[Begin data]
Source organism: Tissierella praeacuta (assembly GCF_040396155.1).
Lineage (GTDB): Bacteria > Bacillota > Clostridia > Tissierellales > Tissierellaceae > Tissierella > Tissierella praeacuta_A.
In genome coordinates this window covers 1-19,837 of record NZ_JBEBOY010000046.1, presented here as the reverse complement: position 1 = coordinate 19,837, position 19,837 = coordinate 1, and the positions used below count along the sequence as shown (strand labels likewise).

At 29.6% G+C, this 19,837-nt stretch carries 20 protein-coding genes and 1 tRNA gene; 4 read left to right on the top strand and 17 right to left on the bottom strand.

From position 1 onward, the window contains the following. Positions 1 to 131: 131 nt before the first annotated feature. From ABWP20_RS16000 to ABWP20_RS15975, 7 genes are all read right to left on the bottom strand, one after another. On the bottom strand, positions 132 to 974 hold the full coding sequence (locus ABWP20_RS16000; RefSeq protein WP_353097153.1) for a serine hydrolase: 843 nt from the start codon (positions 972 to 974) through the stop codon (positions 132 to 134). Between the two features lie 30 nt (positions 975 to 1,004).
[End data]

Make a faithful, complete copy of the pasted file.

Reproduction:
Source organism: Tissierella praeacuta (assembly GCF_040396155.1).
Lineage (GTDB): Bacteria > Bacillota > Clostridia > Tissierellales > Tissierellaceae > Tissierella > Tissierella praeacuta_A.
In genome coordinates this window covers 1-19,837 of record NZ_JBEBOY010000046.1, presented here as the reverse complement: position 1 = coordinate 19,837, position 19,837 = coordinate 1, and the positions used below count along the sequence as shown (strand labels likewise).

At 29.6% G+C, this 19,837-nt stretch carries 20 protein-coding genes and 1 tRNA gene; 4 read left to right on the top strand and 17 right to left on the bottom strand.

From position 1 onward, the window contains the following. Positions 1 to 131: 131 nt before the first annotated feature. From ABWP20_RS16000 to ABWP20_RS15975, 7 genes are all read right to left on the bottom strand, one after another. On the bottom strand, positions 132 to 974 hold the full coding sequence (locus ABWP20_RS16000; RefSeq protein WP_353097153.1) for a serine hydrolase: 843 nt from the start codon (positions 972 to 974) through the stop codon (positions 132 to 134). Between the two features lie 30 nt (positions 975 to 1,004).